What I heard was the antithesis of why I have been in public service for more than a dozen years.
And, I was inspired. Not because I liked what I heard. I obviously did not. Not because I was encouraged that there will be common ground upon which we may move the country forward. I believe that will not be the case. I was inspired because I now know what I have to do. The country will be led in the next four years by an individual who, if left to his own devices, will make this country weaker and less prosperous. Much of what he laid out will make us more and more like the weakest and most troubled of Europe's states: Focused on expanding failed programs, on driving out accomplishment and turning a blind eye to threats around the world.
I can't let that happen. We can't let that happen. I know that's not an agenda of progress. That agenda was delayed by the election results on November 6th. But, we can stop a lot of bad things from happening. We can have a tenacious defense. And, we can save America in order to reap the exceptionally bright future that is before us just waiting for the right leadership.
Thank you, Mr. President. Thank you for lighting a fire underneath me and the silent majority of others like me. This is a battle of ideas. Yours are wrong. Our swords and our shields are at the ready. Let the fight begin.
Monday, January 21, 2013 - Moral Imperative
Moral Imperative: I speak often in these pages about things fiscal, financial and economic. Given that I am a CPA and sit on three committees in Congress that deal with money (Budget, Financial Services and Joint Economic), this is to be expected. But, I am not all about money. And, the nation's problems are not all about money. As big a problem as our debts and deficits are, they are emblematic of deeper and actually more significant moral and cultural issues.
For some time now, we have heard of those who Tom Brokaw dubbed "the greatest generation", those who sacrificed through a world war to vanquish fascism and imperialism and leave a stronger America for their children. We can go back further to speak of the generation that took the risks to establish this country in the late 18th century or of the generation that fought the Civil War. In each case, said generation sacrificed in order to leave a better and more prosperous country of opportunity for their children.
But, what are we doing now? What will be the legacy of my generation? Our debt and deficit crisis is largely caused by giving ourselves health care and retirement benefits without paying for them. But, we "deserve" them. We are "entitled". We paid for them. The problem is that none of that is true. I have paid Medicare taxes my entire working life, and I started earning a paycheck when I was 16. I am 57 years old and, therefore, am 8 years away from Medicare benefits. In spite of that, I have only paid in 1/3 of the cost of the benefits I will likely receive. The rest, fully two-thirds of every doctor visit or medical procedure, will be borrowed. That means my kids will have to figure out how to pay for it.
I use myself as an example, but I am not unique here. No one receiving Medicare now or about to receive it has paid anywhere near the full cost. The same is true of Social Security, although those numbers are not as lopsided. And, we all want to care for the indigent, but we do not pay enough taxes to cover Medicaid expenses either.
So, as a society, we have decided that we want a bunch of stuff right now so that our standard of living will be higher...so that we can buy more things and live more comfortably. And, we don't want to pay for it. Instead, we demand that people in the future pay for it through less opportunity and lower expectations and a lower living standard. Instead of sacrificing to leave the next generation a brighter future, we are rewarding ourselves more than is our due and leaving the next generation with less opportunity, lower expectations and a lower living standard. It is selfish. It is just plain wrong.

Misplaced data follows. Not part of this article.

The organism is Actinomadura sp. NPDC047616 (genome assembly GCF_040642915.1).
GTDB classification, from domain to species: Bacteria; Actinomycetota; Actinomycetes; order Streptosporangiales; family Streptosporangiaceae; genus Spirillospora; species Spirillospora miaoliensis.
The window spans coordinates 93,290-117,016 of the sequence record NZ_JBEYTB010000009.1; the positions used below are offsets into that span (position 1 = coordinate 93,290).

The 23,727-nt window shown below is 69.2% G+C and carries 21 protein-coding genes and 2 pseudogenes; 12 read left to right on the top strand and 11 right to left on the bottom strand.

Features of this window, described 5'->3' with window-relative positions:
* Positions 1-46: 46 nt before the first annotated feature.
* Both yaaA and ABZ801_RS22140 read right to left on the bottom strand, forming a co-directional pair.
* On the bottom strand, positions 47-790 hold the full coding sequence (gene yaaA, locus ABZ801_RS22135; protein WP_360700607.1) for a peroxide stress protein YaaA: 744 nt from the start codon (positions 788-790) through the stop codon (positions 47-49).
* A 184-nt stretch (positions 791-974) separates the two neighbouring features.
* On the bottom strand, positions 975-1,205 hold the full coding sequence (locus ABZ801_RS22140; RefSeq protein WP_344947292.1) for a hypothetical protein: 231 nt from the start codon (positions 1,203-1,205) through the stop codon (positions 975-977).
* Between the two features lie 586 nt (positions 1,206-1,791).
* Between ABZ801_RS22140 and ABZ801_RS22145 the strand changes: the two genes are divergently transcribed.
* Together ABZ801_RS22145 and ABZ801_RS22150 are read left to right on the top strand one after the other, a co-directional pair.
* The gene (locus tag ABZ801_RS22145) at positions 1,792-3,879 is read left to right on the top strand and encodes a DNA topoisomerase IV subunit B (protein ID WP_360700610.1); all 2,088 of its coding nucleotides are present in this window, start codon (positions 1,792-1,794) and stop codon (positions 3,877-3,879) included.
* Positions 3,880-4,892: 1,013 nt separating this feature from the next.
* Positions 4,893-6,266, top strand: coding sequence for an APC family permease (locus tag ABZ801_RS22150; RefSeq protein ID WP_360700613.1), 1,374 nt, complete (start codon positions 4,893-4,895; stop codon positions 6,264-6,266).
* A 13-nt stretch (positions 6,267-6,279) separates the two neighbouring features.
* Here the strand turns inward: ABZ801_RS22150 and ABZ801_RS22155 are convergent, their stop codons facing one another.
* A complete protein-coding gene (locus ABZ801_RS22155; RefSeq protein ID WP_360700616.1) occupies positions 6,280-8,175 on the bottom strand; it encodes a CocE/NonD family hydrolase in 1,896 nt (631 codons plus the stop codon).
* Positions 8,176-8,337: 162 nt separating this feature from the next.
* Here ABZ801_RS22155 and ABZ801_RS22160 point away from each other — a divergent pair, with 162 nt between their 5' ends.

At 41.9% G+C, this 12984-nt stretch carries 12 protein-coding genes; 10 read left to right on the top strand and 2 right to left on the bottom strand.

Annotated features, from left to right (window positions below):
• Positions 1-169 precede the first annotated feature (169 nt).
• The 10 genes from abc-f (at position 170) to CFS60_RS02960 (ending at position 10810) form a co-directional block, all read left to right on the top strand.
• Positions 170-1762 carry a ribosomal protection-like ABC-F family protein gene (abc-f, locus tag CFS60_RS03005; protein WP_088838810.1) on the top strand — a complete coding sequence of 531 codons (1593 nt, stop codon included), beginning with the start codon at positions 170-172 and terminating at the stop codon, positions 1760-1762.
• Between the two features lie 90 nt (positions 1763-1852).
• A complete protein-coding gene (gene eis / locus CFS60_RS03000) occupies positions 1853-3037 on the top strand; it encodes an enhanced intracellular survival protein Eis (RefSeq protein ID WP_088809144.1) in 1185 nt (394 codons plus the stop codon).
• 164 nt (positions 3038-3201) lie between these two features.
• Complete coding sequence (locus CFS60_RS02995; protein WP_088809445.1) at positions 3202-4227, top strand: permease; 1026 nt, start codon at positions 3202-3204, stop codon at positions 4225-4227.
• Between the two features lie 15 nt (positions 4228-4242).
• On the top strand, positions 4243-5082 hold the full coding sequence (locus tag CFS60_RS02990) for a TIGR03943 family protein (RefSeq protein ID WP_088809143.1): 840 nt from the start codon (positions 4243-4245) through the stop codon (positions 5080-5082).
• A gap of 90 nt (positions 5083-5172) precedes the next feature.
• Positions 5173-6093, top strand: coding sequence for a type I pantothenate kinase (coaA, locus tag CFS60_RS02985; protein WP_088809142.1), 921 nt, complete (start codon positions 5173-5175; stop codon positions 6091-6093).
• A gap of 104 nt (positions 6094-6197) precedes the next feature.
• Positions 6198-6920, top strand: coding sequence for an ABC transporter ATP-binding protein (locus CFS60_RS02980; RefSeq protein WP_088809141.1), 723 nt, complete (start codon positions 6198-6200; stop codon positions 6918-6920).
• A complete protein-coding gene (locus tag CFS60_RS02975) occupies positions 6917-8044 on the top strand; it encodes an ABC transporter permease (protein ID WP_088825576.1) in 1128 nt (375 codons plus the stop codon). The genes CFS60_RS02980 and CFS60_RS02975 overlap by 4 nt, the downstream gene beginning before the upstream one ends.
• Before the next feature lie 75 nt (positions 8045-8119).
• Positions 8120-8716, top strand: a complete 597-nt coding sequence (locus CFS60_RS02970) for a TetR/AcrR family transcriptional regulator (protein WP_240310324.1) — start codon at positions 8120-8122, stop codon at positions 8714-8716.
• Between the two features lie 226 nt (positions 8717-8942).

The financial markets are also a part of the problem right now. Markets today are dominated by traders rather than investors. Those traders have a very short-term outlook. They are interested in the next week or maybe, at most, the next quarter. So, they want any accommodation that preserves their outlook for a few months and the heck with the long-term future. “I'll gladly pay you Tuesday for a hamburger today,” as the cartoon character J. Wellington Wimpy proclaimed in 1932, seems to have become Wall Street's motto. These short-term markets will hate what we might have to do to fix the problem. But, we must start becoming less concerned about the next 3 weeks in order to build a brighter future for the next 3 decades.
In the final analysis, that's really what this debt limit fight is about. The president and his minions want to give you something for nothing. That's the source of their political strength. You get health care and retirement and education all for free because you are "entitled" to it and somebody else will pay for it. Problem is that those “somebody else's”, like the "rich" and the "corporations", don't have even 10% of the money necessary to pay for it. So, the people paying will be your children. And, they will pay dearly.
I understand that the world moves on. I understand that things change. But, some principles are enduring. Whatever happened to the idea that you are entitled to nothing that you don't earn or show yourself to be deserving of? What about the idea that no matter how good or how modest my station in life is, I want my kids to have it better?
Our debt and this president's perpetual trillion dollar deficits are not just bad economic policy - they are morally reprehensible. We have to make a stand. Barack Obama will be president for 4 more years, to my great disappointment. We are better to make that stand now, even if it means we all have to suffer the trauma of going past the debt limit, than to condemn our children to the consequences of future collapse that will impact them for decades.